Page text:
German distributor Prokino's marketing campaign for Buffalo Soldiers has selected both a provocative poster image as well as an arresting new title for the German market: Army Go Home
The story of GIs stationed in West Germany during the 1980s uses an image of Joaquin Phoenix as a drug-dealing GI lounging against the Stars and Stripes, dollar bills fluttering around him.
Prokino's release next week will mark Buffalo Soldiers' first foray into cinemas - more than a year after its ill-fated world premiere at the Toronto International Film festival on the eve of September 11. In an industry where distributors traditionally take their lead from the US, New York-based Miramax Films has since stalled on releasing sensitive films such as Buffalo Soldiers or Phillip Noyce's The Quiet American and the Al Pacino thriller People I Know.
While the rest of Buffalo Soldiers' distributors are expected to wait until Miramax's release next year, a successful campaign from Prokino and its partner Odeon Film will at least raise the question as to whether the German zeitgeist is a special case. Germany has been one of the most outspoken opponents in the West to any American-led attack on Iraq, a climate which Prokino chief Stephan Hutter says he is responding to.
"We are making use of the political events a year after September 11 and the present atmosphere to draw the most benefit for our marketing campaign," he says. " This is the kind of thing the American distributors do on a regular basis for their films."
In Germany's competitive autumn arena, Prokino aims for 300,000 admissions from 120-150 prints, positioning the would-be sleeper hit as a smart, very dark comedy with multiplex and art-house appeal. The distributor, which is using Twentieth Century Fox for physical distribution, changed the title as a play on AMI go home, the slogan daubed on West German walls in the 1980s in protest to the US army presence.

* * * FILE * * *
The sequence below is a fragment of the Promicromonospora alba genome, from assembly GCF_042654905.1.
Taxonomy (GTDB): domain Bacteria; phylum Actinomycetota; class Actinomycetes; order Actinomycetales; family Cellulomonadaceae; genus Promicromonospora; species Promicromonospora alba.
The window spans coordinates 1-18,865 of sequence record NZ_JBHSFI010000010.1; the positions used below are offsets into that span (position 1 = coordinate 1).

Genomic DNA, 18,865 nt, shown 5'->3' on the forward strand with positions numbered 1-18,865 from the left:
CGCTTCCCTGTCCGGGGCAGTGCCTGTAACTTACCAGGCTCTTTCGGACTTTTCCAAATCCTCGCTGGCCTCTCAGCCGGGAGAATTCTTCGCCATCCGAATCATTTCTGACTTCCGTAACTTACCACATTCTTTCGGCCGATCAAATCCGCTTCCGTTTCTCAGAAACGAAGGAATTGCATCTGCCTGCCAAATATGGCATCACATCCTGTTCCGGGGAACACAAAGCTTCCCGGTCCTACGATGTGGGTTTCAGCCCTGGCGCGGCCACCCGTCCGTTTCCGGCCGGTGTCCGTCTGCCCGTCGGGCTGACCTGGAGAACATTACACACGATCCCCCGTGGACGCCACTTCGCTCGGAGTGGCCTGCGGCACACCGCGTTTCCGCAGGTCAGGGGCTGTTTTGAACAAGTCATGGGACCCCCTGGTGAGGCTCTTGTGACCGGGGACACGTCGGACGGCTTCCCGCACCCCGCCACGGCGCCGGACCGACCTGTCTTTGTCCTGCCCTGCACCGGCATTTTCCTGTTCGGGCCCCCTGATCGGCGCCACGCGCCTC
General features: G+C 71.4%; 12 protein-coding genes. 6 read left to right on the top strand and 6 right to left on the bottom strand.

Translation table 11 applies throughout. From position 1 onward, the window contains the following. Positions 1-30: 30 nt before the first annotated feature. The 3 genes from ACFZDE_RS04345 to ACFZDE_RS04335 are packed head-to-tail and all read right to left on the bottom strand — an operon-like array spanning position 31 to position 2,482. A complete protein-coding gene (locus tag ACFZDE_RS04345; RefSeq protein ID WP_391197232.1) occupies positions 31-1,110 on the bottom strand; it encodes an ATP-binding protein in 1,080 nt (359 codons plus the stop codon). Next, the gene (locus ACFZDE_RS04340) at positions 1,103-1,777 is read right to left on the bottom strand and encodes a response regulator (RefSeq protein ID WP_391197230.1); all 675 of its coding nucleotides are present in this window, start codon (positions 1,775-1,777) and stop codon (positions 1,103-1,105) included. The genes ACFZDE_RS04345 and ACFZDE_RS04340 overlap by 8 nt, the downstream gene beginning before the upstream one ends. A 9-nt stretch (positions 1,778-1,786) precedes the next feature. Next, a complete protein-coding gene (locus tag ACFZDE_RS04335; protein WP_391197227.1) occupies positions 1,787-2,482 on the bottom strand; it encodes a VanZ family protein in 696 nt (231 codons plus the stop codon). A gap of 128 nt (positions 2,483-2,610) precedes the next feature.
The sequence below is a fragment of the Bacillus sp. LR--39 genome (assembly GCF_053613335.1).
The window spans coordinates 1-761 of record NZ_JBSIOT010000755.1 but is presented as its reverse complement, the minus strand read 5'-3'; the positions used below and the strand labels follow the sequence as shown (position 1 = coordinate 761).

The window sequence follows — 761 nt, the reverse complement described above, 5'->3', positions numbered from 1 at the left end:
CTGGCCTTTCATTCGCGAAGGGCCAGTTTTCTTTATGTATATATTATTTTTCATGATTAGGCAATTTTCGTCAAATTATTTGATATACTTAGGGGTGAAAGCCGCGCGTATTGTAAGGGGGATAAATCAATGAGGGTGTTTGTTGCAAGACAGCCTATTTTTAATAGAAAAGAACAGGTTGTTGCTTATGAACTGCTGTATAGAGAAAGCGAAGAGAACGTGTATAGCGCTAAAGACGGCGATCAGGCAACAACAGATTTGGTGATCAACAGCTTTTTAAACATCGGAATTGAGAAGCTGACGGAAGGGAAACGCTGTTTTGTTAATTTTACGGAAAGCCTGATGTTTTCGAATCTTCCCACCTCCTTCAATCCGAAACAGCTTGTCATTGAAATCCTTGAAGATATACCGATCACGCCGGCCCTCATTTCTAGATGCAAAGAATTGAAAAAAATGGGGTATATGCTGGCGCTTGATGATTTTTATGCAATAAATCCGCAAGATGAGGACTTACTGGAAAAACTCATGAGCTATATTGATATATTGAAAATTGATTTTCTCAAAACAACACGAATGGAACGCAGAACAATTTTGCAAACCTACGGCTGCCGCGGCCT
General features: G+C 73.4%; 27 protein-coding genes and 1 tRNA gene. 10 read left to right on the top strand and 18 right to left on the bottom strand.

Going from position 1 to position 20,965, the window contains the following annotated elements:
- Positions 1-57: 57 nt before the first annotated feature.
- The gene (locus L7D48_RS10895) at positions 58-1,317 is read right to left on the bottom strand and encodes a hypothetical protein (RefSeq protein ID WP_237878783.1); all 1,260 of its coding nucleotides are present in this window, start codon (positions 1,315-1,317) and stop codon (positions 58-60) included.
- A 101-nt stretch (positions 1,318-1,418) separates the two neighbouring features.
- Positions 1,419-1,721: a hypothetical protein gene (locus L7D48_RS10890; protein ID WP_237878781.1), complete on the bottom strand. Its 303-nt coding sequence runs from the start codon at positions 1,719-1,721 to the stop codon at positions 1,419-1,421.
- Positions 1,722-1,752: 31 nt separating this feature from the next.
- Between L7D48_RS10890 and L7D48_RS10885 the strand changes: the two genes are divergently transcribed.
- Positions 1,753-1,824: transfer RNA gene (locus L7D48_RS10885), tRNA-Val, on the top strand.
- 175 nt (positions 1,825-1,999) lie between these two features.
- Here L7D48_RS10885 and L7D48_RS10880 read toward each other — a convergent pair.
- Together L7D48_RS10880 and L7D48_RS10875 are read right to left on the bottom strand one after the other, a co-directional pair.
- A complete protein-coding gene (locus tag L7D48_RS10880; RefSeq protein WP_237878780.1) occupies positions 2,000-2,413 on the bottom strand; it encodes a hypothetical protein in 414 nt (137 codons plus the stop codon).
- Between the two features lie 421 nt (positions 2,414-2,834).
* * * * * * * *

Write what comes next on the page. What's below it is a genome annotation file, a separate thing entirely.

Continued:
"The question was how could we get the black comedy element into the title," says Hutter. "The title is an ideal comment on the current situation and mood in Germany about the US plans of war against Iraq and other territories."
Germany may well be exceptional, but Buffalo Soldiers has triggered significant interest from UK buyers after majority financier FilmFour was forced to retrench.
International buyers including the UK's Artificial Eye and Germany's Movienet were also willing to pick up September 11 portmanteau film 11 09 01, which was savaged in the US for its critical take on its overseas policy. In Italy, distributor CDI has taken $1.4m with Myriad Pictures' People I Know after three weeks, a surprisingly good result for an independent and a lacklustre campaign. The political thriller paints a dark picture of a New York run by corrupt political cabals and an unnamed right wing mayor.
Miramax declined comment on when it will open People I Know in the US, but it has softened its stance on other titles. Head of worldwide distribution Rick Sands confirmed that The Quiet American, Phillip Noyce's adaptation of Graham Green's critique of US policy in Indochina, will have an Oscar qualifier next month before being released in January. Buffalo Soldiers, directed by Gregor Jordan, is to go out in March in New York and Los Angeles before rolling out.
Buffalo Soldiers' release will however play down political elements. David Linde, co-president of New York-based Focus Features, aims to "emphasise Joaquin's character and the film's black comedy aspects."
"The film has been politicised to some extent," Linde says. "But we have always considered it to be about a young hot shot who gets into trouble and then comes through."
Some critics argue that it is a fine line between responding to public mood and censorship. Screen International's Lee Marshall wrote that the lack of a US release smacked of "self-regulatory censorship" and a "don't rock-the-boat coma".
But cutting scenes on People I Know was no easy decision for director Dan Algrant and Michael Nozik, producer and head of Robert Redford's SouthFork Films. The film was rumoured to originally have had a dream-like sequence of the World Trade Centre spinning round.
"It was a big discussion for us what to include and what to take out," says Nozik. "Our editing suite was downtown, Dan's apartment was close to the destroyed buildings, and he had to move out temporarily. We left some in images in and some were too painful because they were so prominent. Shooting in downtown Manhattan, it's hard not to get them in there and they would distract you from watching the film."